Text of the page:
West Sussex Gazette - Thursday 26 May 1927
RISKY RESCUE OF PUPPY.
CUCKFIELD WOMAN GOES DOWN A WELL Pluck shown by a Cuckfield resident in going down a 50 ft well to rescue a pedigree poppy is reported. Mrs Ellerbeck, of Little Mizbrooks, has a number of Skye terriers, and also a well in the hall of her house. Her kennel maid Miss Pedley, had brought the dogs in from a morning run, and was drawing water, when one of the puppies fell into the well. Without thinking of the risk, Mrs. Ellerbeck persuaded Miss Pedley and another occupant of the house to lower her in the bucket. She reached the puppy and sent it to the top while she supported herself against the brickwork about 30ft. from the surface. The bucket was lowered on the chain again and she was hauled to the top.
Mid Sussex Times - Tuesday 02 August 1927
Lady’s Brave Rescue of a puppy.
RSPCA MEDAL PRESENTED AT CUCKFIELD
The courageous action of Mrs Bertram Ellerbeck, of Little Mizbrooks, Cuckfield, who a short time ago descended a well to rescue a pedigree puppy, was rewarded yesterday (Monday) by the presentation of the silver humane medal of the Royal Society for the Prevention of Cruelty to Animals. The ceremony was to have taken place during the tea interval on the cricket ground, but owing to the heavy rain the venue was changed to the morning room of Cuckfield Park, by kind invitation of Mrs Hornsby, a keen supporter of the society’s work.
Among those present were Sir William Gentle (chairman of the Brighton and District branch of the Society), Lady Gentle, Mrs Hornsby, Mrs Ellerbeck, Miss E.L.Bevan (Cuckfield Secretary of the Society), the Rev. S.G. Farrar, Miss Alice Farrer (a member of the Brighton and District Committee) and Miss Thomas (Haywards Heath).
Sir William Gentle said he regarded it as a very great privilege to be there, and on behalf of the R. S. P. C. A. to present the medal which was awarded for by no means common cases of extreme courage in saving the lives of animals. He thought the act for which that medal was awarded was just one of those ones in which it was fully justified. After giving a brief description of the rescue, the details of which were published in these columns at the time, so William stated that when the societies officer interviewed Mrs Ellerbeck she modestly told him that she had done no more than anyone else would have done. That might or might not be the case, continued the speaker, but it was comforting to know that there were people willing to take risks for the welfare of animals, and particularly interesting to members of the male sex to find a member of the opposite sex with so much courage as Mrs Ellerbeck. (Hear, hear). On the side of the medal were the words
And Sir William said he could not conceive anyone feeling greater satisfaction at receiving the medal, seeing that it demonstrated great courage in the interest of animals. They heard of acts of courage amid the excitement of a fire or in battle, but in Mrs Ellerbeck's case there was no excitement and no crowd to applaud. Without waiting a moment, I'm not stopping to consider her own safety, she descended the well and rescued the puppy, and he thought they would all agree that her conduct was commendable in the highest degree. There were eight or 9000 members of the society, and he had no doubt that everyone, and in fact all animal lovers in this in any other country, would like to say "thank you very much indeed". This is Ellerbeck then received the medal from so William, and in acknowledging the award she said she would have been more deserving of the honour if it had been someone else's puppy, but as it was her own it was only natural she should do her upmost to save it.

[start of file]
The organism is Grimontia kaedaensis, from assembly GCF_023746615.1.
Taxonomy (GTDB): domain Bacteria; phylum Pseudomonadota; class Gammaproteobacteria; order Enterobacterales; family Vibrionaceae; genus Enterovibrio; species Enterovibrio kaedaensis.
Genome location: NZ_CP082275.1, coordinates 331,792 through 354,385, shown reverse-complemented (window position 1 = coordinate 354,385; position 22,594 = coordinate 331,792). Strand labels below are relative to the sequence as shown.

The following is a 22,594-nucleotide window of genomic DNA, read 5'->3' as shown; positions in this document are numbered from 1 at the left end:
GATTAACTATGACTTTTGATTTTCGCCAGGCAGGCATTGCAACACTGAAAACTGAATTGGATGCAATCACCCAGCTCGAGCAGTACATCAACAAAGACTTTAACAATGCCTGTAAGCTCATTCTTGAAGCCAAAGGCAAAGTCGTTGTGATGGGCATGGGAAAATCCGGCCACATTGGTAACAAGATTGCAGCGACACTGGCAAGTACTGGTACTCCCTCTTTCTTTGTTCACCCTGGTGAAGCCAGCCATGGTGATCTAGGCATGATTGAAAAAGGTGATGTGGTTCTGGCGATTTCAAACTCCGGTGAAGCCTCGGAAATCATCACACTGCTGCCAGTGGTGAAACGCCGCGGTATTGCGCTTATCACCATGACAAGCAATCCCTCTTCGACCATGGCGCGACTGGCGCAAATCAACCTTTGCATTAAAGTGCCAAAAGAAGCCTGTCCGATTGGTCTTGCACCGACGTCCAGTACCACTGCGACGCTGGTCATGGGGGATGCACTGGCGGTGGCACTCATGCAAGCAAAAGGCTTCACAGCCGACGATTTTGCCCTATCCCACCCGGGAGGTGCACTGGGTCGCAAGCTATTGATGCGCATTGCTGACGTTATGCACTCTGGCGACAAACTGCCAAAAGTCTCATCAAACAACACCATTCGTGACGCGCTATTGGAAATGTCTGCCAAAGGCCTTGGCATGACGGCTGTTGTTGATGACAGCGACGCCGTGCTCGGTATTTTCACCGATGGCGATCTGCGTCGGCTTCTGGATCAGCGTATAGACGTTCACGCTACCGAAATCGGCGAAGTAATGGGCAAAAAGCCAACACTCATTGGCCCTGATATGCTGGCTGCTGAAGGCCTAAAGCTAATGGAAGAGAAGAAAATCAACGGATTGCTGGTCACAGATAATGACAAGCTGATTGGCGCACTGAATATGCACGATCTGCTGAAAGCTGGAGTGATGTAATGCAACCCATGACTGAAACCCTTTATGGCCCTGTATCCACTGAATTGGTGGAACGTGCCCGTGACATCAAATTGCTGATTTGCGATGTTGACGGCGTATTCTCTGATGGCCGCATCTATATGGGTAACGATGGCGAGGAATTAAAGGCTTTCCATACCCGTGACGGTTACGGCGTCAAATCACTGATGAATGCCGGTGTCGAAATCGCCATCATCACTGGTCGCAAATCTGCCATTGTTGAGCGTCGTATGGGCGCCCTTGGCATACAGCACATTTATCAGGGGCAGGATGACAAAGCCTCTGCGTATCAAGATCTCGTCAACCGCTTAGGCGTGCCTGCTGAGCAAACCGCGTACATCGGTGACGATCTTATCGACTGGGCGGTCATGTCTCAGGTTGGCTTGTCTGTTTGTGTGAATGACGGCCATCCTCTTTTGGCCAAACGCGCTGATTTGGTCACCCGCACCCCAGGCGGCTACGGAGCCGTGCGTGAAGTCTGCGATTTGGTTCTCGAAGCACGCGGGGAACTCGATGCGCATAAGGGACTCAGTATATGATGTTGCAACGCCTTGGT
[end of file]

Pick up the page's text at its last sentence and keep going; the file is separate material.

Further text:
The Reverend S. G. Farah, having apologised for the absence of the Reverend Canon Wilson, who is away on holiday, remarked that it gave him great pleasure to say, on behalf of the people of Cuckfield, how much her brave act was appreciated. It would be an example to the younger people and help them to realise that it was their duty to be friends to animals.
One of the scouts laws impressed that, and one did try to instill in the boys and girls a love of animals. He knew that the mid Sussex Times found its way into most of the homes in Cuckfield, and he hoped that when the report of that presentation was read the boys and girls would realise more and more the necessity to be kind to the dumb animals. (Hear, hear).
Mrs Hornsby thanked Sir William Gentle and the Reverend S. G. Farah, and the former expressed his gratitude to Mrs Hornsby for the great interest she had taken in the matter. The company were entertained to tea before leaving.
Photograph courtesy of icollector.com